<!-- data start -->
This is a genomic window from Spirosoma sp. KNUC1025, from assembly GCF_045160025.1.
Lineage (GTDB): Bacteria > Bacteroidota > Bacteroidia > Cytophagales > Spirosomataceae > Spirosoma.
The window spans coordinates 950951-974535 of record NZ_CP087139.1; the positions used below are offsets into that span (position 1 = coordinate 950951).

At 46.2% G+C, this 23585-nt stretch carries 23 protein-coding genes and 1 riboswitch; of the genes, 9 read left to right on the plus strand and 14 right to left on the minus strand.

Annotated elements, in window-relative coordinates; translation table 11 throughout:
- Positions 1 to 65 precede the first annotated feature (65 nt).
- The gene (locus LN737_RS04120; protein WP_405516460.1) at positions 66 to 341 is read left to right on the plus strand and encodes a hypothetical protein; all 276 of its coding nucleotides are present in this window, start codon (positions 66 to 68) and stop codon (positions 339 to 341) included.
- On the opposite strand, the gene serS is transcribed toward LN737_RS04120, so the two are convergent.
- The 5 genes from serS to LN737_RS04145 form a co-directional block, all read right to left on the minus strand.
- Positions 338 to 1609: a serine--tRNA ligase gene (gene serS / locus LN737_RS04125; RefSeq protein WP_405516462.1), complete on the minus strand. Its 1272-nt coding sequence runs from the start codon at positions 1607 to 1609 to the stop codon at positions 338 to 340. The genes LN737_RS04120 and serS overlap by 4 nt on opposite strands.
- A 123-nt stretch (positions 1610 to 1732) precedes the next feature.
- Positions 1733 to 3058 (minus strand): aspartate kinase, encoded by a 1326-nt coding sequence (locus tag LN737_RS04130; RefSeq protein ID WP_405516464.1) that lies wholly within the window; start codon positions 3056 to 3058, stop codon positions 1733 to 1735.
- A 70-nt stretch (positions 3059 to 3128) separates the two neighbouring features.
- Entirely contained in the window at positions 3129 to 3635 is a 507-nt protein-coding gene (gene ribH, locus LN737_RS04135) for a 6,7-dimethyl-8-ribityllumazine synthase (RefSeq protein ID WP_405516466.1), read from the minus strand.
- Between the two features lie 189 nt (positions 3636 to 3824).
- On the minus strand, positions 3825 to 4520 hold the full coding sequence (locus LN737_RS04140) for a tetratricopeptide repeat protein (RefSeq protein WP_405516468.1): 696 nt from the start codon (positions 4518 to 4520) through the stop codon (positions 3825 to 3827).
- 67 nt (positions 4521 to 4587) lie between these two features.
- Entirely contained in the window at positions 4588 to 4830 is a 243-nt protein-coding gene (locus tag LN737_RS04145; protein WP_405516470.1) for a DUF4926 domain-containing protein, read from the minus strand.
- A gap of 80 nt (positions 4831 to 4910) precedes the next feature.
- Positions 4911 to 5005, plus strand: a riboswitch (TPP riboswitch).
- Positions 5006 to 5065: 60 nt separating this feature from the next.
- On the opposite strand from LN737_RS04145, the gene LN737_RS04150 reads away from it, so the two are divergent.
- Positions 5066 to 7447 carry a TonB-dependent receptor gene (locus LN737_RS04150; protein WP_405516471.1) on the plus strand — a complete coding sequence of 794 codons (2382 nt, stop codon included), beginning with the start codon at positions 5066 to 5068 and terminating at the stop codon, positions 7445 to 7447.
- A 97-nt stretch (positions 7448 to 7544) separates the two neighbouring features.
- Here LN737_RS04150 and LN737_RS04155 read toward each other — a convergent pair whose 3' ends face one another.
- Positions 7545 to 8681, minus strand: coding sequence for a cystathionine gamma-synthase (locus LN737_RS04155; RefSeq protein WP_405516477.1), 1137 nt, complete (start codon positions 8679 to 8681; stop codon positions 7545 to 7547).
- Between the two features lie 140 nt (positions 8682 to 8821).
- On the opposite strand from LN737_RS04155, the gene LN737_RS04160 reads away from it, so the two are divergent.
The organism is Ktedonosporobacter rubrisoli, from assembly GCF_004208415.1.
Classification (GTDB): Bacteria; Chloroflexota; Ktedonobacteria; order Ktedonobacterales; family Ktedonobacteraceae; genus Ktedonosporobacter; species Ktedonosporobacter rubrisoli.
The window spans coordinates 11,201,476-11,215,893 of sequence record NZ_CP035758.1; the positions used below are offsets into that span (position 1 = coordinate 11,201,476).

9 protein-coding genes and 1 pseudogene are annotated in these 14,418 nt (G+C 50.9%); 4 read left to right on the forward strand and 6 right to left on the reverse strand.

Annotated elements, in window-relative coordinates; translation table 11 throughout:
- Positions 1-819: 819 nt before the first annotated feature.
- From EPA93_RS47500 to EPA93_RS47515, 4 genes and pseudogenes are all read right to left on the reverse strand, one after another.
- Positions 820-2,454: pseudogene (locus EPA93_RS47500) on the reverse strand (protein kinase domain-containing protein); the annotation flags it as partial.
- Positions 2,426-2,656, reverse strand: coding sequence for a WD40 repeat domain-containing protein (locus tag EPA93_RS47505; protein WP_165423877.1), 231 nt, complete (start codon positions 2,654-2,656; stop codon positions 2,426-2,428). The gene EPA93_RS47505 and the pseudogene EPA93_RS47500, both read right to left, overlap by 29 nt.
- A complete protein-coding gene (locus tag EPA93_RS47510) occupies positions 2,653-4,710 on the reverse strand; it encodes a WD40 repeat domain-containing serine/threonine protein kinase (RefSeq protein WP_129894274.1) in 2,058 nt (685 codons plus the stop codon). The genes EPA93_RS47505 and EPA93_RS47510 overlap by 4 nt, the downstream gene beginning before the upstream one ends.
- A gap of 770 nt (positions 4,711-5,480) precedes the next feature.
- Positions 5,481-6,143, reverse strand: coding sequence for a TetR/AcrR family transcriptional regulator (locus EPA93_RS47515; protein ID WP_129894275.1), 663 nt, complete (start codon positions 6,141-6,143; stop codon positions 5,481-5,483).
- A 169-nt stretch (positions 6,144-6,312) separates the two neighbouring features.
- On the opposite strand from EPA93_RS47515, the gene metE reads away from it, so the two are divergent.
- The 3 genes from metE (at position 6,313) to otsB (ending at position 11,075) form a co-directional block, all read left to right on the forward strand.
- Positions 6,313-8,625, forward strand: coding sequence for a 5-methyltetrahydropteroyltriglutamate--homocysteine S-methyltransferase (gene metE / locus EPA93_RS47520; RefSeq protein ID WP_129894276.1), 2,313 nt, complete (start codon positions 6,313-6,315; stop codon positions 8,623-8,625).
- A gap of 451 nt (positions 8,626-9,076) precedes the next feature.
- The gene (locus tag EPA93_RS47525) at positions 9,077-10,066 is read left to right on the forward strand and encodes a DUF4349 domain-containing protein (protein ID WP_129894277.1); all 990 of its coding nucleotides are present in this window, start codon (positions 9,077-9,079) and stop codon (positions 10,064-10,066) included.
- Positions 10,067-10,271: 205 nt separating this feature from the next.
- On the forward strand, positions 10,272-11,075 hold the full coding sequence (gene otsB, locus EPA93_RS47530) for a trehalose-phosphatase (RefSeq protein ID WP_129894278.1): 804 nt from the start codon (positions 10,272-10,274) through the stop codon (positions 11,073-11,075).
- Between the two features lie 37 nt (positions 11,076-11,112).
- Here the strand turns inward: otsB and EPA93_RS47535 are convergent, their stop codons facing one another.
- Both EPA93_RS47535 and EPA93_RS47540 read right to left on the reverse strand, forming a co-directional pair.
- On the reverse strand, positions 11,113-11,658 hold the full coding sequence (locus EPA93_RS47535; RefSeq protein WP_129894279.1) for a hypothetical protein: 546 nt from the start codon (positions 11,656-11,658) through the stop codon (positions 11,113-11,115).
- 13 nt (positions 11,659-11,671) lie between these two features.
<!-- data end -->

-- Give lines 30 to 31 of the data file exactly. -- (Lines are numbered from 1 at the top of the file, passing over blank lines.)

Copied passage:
Classification (GTDB): Bacteria; Chloroflexota; Ktedonobacteria; order Ktedonobacterales; family Ktedonobacteraceae; genus Ktedonosporobacter; species Ktedonosporobacter rubrisoli.
The window spans coordinates 11,201,476-11,215,893 of sequence record NZ_CP035758.1; the positions used below are offsets into that span (position 1 = coordinate 11,201,476).